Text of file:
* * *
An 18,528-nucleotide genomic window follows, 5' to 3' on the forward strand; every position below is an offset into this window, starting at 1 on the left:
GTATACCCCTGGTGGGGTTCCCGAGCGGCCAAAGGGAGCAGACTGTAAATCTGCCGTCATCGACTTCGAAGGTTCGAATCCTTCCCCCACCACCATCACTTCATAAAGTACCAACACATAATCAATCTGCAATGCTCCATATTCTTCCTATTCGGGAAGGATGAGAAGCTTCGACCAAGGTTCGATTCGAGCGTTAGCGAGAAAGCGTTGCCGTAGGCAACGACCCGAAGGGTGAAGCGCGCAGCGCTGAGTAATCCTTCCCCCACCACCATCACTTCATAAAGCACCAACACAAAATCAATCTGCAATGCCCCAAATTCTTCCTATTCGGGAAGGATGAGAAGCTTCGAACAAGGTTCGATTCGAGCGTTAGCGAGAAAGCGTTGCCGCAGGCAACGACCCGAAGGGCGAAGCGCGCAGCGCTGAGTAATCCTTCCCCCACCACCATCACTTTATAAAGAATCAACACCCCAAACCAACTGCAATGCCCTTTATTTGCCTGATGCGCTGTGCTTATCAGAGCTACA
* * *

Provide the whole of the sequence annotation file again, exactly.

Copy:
An 18,528-nucleotide genomic window follows, 5' to 3' on the forward strand; every position below is an offset into this window, starting at 1 on the left:
GTATACCCCTGGTGGGGTTCCCGAGCGGCCAAAGGGAGCAGACTGTAAATCTGCCGTCATCGACTTCGAAGGTTCGAATCCTTCCCCCACCACCATCACTTCATAAAGTACCAACACATAATCAATCTGCAATGCTCCATATTCTTCCTATTCGGGAAGGATGAGAAGCTTCGACCAAGGTTCGATTCGAGCGTTAGCGAGAAAGCGTTGCCGTAGGCAACGACCCGAAGGGTGAAGCGCGCAGCGCTGAGTAATCCTTCCCCCACCACCATCACTTCATAAAGCACCAACACAAAATCAATCTGCAATGCCCCAAATTCTTCCTATTCGGGAAGGATGAGAAGCTTCGAACAAGGTTCGATTCGAGCGTTAGCGAGAAAGCGTTGCCGCAGGCAACGACCCGAAGGGCGAAGCGCGCAGCGCTGAGTAATCCTTCCCCCACCACCATCACTTTATAAAGAATCAACACCCCAAACCAACTGCAATGCCCTTTATTTGCCTGATGCGCTGTGCTTATCAGAGCTACA